- The minor will bring the form along with proof of age (to include a birth certificate, passport, baptismal certificate, or school record of age along with the above date of birth) to the School Issuing Officer. The school official will review the form and issue the certificate once they are satisfied that the work and hours will not get in the way of the minor’s education or harm their health.
- Once the minor is issued the employment certificate, the Issuing Officer will mail a copy to the employer for their records.
Transferring Work Permits in New Jersey
The employment certificate is for a particular position with a specific employer. Should a minor under the age of 18 decide to obtain a new position, they would need to obtain a new employment certificate.
Employer Responsibility With Work Permits in New Jersey
Should an employer in New Jersey decide to hire a minor under the age of 18, they must obtain an employment certificate prior to the minor beginning work. The role of the employer in regards to employment certificates is very straightforward. Employers have the following responsibilities in regards to the employment certificate:
- The employer must complete Section B of the “A300 employment certification form” and sign where the form states “Promise of Employment”.
- Once the employer receives the employment certificate that is mailed by the Issuing Officer, the employee can begin work. The employer must keep the employment certificate on file.
- Where any minor under 18 is employed, the employer must post in an obvious location in the place of employment a list of occupations prohibited to minors as well as a schedule of hours of labor with the name of each minor, to include the maximum amount of hours the minor will be allowed to work during each day of the week, the total number of hours per week, the time that the employee would stop and start work each day and their meal period. The employer may allow the minor to begin work later than noted and finish earlier than noted, but cannot allow the minor to work hours outside the posted schedule.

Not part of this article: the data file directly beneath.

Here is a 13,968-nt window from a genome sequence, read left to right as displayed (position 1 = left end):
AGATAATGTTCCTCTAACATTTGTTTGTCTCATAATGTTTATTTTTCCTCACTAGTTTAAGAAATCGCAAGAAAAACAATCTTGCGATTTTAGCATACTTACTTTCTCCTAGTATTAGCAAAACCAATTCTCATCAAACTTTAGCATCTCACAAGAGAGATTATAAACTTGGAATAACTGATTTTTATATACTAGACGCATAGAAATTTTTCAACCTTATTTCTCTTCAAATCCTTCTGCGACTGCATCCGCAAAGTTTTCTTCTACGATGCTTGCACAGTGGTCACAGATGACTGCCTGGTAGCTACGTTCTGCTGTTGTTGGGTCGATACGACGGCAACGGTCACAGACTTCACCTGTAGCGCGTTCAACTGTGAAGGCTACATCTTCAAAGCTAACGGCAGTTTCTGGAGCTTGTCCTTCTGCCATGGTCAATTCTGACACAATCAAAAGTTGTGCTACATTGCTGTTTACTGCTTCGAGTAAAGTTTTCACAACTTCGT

- The schedule described above is required to be on a form that is provided by the Department of Labor.
- The employer must keep a record that states the name, birth date and address of each individual under the age of 19 who they employ. The record must also include the number of hours each person worked on each day of the week, the hours of work, the meal period and the wages paid. The record must be kept for at least one year after the day recorded and is to be made available for inspection upon request.
- Should the employment of the minor end, the employer must return the certificate to the Issuing Officer within two days of the termination of employment.
- The employer must follow child labor laws.
Employers in New Jersey who hire minors under the age of 18 must receive an employment certificate prior to the minor being able to begin work. The process of obtaining the certificate is not difficult and the employer does not have a large role in helping the minor receive it.